That's a good point actually. At least with the latest MBP's we got the Multi-Touch trackpad and slightly better battery life but what else could we expect from the forthcoming iMac Penryn revisions? It seems too early for either a new design or new feautures along the lines of an "iMac Touch". New graphics card would be nice though ... :D

Nehalem, however, won't be ready for use in a Mac until early 2009.

I can imagine this being a real dilemma for some people contemplating a MBP. I'm sure for most people, a soon to come redesign of the MBP's is all they're waiting for to make their purchase. But the more hardcore "technology victims" may be prepared to hold on for longer if a much faster model is coming only 6 months after the Summer. (Although by then rumors of yet another amazing new model may have surfaced and they'll just keep waiting and waiting ...)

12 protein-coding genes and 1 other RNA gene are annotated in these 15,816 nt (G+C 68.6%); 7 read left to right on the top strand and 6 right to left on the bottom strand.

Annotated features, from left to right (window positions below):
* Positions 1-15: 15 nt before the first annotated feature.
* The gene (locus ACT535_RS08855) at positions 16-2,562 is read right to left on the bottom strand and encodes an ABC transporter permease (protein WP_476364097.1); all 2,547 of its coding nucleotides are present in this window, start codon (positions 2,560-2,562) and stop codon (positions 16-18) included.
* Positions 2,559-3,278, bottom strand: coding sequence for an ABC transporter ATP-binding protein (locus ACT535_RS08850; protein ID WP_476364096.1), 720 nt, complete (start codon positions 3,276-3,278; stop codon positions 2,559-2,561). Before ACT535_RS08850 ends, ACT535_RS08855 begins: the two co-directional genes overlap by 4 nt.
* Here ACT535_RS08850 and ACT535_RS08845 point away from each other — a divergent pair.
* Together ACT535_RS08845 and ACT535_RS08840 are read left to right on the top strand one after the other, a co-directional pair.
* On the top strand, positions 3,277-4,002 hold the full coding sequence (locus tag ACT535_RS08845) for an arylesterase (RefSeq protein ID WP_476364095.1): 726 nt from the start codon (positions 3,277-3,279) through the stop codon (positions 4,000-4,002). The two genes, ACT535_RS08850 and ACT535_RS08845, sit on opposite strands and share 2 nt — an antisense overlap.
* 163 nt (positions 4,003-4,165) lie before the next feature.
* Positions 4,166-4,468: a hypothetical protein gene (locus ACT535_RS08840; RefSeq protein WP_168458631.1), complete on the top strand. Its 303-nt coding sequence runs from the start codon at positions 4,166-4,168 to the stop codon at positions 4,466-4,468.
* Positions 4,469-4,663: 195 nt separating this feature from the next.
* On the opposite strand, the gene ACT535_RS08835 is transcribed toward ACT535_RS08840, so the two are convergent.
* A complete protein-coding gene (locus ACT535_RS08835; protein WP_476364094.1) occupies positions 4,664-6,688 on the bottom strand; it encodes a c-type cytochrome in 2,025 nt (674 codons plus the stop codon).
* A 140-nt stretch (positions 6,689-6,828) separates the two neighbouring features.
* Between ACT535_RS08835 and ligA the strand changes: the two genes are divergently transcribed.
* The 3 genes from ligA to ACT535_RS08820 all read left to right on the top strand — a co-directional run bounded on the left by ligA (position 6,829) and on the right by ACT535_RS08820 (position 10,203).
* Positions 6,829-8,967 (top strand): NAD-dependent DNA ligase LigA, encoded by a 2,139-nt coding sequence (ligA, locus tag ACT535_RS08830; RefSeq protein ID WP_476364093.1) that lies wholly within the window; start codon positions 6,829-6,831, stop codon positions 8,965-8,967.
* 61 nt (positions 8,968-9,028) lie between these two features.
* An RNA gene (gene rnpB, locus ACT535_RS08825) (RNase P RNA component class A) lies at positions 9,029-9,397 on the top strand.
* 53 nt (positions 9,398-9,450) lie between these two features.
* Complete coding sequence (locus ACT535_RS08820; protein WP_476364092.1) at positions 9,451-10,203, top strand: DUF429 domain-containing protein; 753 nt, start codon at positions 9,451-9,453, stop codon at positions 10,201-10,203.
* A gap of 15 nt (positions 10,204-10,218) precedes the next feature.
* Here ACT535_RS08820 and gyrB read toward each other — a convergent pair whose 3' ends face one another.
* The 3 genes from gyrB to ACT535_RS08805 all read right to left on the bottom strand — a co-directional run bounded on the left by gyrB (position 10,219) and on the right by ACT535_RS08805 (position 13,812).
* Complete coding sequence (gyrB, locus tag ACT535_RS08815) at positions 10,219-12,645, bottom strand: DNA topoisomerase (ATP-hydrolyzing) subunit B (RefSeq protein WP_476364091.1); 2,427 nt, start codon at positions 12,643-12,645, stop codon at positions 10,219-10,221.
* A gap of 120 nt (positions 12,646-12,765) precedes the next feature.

If Apple is going to stretch their updates out longer, they really need to adjust the prices along the way as the components inside become not only less expensive, but less powerful relative to whatever has come along since.

I can understand that point but you have to remember that, compared to PC's, Macs don't fall as much or as rapidly in price. So if you time it right you can sell before an update and not lose as much as you may think. It's not perfect I know but better than having a PC which can become worthless very, very quickly (cue jokes from unscrupulous members about PC's being useless as soon as you buy them ... ;)).
 
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Sbrocket

macrumors 65816
Jun 3, 2007